There are hundreds — maybe thousands — of YouTube videos with strategies to succeed using the website.
That is because there are thousands — maybe millions — of YouTube users competing to succeed.
Among those hopefuls are a handful who fail to understand that success on YouTube is not a given. One must plan, use strategies, and tools (such as TubeBuddy) to propel forward. Even then success is not guaranteed.
For every Stefan Molyneux and Paul Joseph Watson who seem to effortlessly click on their cameras and garner millions of views, there are countless wannabees struggling to get a tiny following.
That reality is apparently lost on some.
One of those disillusioned souls appears to be — or was — the now infamous YouTube shooter.
No one is entitled to success.
Some seem to believe there are two steps to high achievement. Step one: Show up on American soil. Step two: Become a millionaire by virtue of your brilliance.
Actually, there are countless steps between one and two — and those are contingent upon one’s aptitudes, intelligence, and personality.
My guess is the YouTube shooter lacked all three.
This frustration is based on unwarranted expectations. This, in turn, is fueled by cultural Marxism’s emphasis on white privilege.
When I was 35-years-old I was sitting on the floor in a grocery store at five in the morning scraping bubble gum.
That was part of my job — or one of my five jobs.
I recall rising with the sun one summer Sunday morning, chucking my lawnmower in the trunk, and heading out to mow grass for a real estate agent. That was the second of my five jobs; a fledgling lawn care business. I returned home, showered, donned by wrinkled suit and arrived at church in time to deliver the Sunday sermon where I worked my third job as a part-time Baptist preacher.
Monday morning I was back at the grocery and, after two hours of pushing a Honda buffer through the aisles, I drove to the cable company where I worked in the office full time; job number four. Pay? Seven-dollars per hour. Experience? Invaluable.
During that time I had this laughable notion of launching a direct mail business marketing information to churches and small businesses. That was job number five.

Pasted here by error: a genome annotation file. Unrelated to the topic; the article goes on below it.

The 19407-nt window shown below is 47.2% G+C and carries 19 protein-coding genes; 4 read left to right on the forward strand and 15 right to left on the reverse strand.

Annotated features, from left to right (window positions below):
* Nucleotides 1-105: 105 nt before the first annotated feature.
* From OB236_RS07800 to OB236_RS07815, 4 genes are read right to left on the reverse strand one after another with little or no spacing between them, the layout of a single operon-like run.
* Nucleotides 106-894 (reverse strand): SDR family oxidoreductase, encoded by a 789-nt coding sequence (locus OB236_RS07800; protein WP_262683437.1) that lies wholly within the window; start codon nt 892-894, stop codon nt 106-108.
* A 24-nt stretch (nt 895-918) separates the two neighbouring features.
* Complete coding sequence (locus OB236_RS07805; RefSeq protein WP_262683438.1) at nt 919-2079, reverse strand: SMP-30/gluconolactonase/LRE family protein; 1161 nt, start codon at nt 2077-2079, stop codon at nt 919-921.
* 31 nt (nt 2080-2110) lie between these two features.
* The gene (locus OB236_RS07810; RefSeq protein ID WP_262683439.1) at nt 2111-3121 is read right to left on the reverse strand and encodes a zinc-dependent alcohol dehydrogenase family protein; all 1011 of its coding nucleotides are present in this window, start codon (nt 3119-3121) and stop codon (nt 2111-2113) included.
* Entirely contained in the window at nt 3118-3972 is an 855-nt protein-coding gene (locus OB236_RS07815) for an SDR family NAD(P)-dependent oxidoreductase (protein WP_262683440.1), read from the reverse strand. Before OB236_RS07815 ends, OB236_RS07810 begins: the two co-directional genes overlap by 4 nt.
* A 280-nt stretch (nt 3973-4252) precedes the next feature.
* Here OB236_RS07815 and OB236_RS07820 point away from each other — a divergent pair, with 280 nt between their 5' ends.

The first year in business was invested developing a foundation. By year’s end I had netted twenty-five dollars which I spent at Wendy’s treating my parents to cheeseburgers. Best meal I’ve ever eaten.
The second year produced a part-time income that was sufficient to cover my $400 mortgage. The third year provided a full-time income and relieved the church of providing a meager paycheck.
About ten years later the local post office informed me I was their second largest customer. Holding first place was an insurance claims processor.
The advent of the Internet — and Google in particular — rendered direct mail efforts fruitless. A dollar invested returned a dollar in sales. Why bother?
The next few years I coasted living on residual income as the customer base steadily declined. I figured I would channel excess cash flow into the stock market. Recall the Internet bubble? Oops! I’ve come to refer to negative income as “tuition.”
Finally, in January of this year, a letter was fired off to my remaining clients: I was retiring.
The interesting thing about the direct mail business is this: My clients knew nothing about me. They did not know my race, religion, gender, height, weight (thank goodness), marital status, or addiction to 1960s beach music.
Privilege had nothing to do with it.
So how did I make it work?
In the 1980s I approached an evangelist friend and offered to design his new newsletter in exchange for advertising in it. I approached a printer and offered to provide design services in exchange for order forms and stationary. I visited the library (a virtual “Google” prior to the Internet) and found a supplier.
Boom. I was in business.
No privilege. No entitlement. Just common sense and willingness to surrender immediate gratification for eventual success.
Image: photo credit: Excerpted from: marcoverch Several Wounded in Shooting at YouTube Headquarters; Police Say Female Suspect Is Dead via photopin (license)